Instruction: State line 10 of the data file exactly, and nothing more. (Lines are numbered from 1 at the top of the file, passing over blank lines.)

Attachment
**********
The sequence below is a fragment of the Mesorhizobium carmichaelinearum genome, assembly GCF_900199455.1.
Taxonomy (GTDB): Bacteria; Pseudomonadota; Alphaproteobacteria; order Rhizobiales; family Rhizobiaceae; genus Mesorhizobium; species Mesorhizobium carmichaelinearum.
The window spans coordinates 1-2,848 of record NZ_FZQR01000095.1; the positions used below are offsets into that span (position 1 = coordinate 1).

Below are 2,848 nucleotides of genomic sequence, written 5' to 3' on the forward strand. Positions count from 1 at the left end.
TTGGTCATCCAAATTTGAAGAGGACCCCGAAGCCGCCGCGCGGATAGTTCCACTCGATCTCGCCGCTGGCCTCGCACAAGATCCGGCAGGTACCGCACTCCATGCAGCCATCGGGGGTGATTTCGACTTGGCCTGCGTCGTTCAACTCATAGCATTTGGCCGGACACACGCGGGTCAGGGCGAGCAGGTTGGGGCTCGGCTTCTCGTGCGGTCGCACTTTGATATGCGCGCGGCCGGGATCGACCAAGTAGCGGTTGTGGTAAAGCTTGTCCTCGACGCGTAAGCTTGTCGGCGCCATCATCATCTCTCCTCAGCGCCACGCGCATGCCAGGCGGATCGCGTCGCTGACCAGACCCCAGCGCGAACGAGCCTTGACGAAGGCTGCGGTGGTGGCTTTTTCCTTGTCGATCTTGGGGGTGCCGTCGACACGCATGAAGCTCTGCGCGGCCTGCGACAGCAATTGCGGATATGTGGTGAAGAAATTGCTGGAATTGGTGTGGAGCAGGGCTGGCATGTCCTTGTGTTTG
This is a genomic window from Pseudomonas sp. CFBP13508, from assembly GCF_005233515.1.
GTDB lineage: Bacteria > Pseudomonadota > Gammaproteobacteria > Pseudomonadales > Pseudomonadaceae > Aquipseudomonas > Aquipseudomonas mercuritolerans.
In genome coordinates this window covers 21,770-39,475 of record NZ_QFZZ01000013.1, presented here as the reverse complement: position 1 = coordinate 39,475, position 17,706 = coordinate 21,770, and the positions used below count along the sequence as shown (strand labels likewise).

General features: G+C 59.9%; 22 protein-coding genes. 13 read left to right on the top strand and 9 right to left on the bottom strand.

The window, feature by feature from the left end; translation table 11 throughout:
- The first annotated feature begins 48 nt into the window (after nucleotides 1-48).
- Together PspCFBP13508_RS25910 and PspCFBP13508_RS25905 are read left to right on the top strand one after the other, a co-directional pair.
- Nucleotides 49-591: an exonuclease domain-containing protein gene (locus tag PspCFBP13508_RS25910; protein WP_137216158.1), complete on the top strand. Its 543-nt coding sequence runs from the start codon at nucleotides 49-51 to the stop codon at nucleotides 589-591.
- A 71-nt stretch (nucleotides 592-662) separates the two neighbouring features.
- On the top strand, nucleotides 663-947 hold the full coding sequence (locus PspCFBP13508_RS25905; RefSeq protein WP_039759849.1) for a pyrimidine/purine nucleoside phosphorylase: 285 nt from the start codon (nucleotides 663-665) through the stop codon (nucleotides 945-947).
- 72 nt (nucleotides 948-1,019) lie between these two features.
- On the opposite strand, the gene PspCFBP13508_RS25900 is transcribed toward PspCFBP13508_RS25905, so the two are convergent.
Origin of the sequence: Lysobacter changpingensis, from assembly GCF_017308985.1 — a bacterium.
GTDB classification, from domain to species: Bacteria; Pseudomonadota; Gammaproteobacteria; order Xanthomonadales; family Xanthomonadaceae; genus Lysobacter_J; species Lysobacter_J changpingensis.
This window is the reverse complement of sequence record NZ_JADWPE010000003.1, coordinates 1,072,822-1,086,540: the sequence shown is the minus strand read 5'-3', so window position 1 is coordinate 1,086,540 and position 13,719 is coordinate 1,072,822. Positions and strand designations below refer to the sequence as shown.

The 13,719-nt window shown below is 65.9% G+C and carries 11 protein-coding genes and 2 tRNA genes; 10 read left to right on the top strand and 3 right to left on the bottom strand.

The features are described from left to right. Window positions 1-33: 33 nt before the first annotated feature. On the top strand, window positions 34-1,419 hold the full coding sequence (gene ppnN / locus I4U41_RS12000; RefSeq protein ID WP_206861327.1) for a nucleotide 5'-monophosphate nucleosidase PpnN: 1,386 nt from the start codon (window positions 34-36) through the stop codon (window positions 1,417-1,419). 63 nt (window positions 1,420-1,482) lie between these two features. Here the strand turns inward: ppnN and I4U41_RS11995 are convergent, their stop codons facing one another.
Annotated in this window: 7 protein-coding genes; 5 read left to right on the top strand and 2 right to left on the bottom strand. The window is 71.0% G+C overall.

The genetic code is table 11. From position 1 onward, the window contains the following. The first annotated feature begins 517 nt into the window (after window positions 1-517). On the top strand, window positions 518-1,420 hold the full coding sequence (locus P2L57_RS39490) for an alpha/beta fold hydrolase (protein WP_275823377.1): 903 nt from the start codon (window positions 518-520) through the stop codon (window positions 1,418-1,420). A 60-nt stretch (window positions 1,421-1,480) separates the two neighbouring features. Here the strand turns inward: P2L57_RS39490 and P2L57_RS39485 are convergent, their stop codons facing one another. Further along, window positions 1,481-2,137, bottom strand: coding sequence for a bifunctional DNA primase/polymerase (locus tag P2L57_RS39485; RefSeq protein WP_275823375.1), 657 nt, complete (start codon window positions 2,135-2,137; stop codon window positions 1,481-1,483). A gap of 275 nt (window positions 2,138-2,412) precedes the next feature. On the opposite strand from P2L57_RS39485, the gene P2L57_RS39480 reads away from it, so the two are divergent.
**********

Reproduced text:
The window, feature by feature from the left end; translation table 11 throughout: